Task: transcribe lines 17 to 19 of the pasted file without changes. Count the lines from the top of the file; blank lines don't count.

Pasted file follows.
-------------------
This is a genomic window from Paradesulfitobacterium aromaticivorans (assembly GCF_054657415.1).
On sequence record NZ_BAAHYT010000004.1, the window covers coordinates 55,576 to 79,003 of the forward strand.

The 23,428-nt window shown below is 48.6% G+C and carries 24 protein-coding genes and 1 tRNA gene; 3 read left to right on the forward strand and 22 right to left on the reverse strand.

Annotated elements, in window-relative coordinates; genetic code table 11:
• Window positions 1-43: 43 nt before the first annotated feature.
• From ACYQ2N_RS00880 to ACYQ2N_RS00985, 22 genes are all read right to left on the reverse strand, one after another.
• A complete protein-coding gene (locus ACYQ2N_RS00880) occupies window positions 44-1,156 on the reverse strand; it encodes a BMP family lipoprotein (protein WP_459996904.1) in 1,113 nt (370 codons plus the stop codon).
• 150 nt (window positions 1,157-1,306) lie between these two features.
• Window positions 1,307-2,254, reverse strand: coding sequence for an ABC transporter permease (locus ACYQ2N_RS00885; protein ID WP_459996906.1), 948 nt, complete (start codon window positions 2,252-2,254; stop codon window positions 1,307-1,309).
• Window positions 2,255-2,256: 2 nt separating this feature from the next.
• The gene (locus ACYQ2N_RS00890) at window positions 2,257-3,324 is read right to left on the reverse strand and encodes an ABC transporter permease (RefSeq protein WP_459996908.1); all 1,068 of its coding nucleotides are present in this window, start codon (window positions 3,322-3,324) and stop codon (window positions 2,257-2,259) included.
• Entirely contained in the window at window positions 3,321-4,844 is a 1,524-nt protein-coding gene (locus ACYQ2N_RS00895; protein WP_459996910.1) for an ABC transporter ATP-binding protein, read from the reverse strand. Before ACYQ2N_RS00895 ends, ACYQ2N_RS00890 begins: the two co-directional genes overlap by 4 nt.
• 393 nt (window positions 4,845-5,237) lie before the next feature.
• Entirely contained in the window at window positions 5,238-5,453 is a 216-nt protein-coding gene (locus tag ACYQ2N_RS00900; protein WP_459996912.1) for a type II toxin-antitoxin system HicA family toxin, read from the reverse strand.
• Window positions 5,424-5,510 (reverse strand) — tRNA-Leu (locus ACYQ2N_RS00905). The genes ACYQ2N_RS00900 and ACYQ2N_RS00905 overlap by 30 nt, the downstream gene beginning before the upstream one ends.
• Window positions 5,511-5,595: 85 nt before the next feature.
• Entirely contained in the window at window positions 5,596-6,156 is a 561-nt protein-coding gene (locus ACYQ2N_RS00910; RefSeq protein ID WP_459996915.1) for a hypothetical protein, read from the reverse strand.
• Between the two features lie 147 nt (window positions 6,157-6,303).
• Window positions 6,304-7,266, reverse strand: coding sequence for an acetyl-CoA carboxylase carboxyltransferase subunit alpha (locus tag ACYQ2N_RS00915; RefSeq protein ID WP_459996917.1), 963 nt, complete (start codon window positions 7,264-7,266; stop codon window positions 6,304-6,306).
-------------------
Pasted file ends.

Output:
• Entirely contained in the window at window positions 5,596-6,156 is a 561-nt protein-coding gene (locus ACYQ2N_RS00910; RefSeq protein ID WP_459996915.1) for a hypothetical protein, read from the reverse strand.
• Between the two features lie 147 nt (window positions 6,157-6,303).
• Window positions 6,304-7,266, reverse strand: coding sequence for an acetyl-CoA carboxylase carboxyltransferase subunit alpha (locus tag ACYQ2N_RS00915; RefSeq protein ID WP_459996917.1), 963 nt, complete (start codon window positions 7,264-7,266; stop codon window positions 6,304-6,306).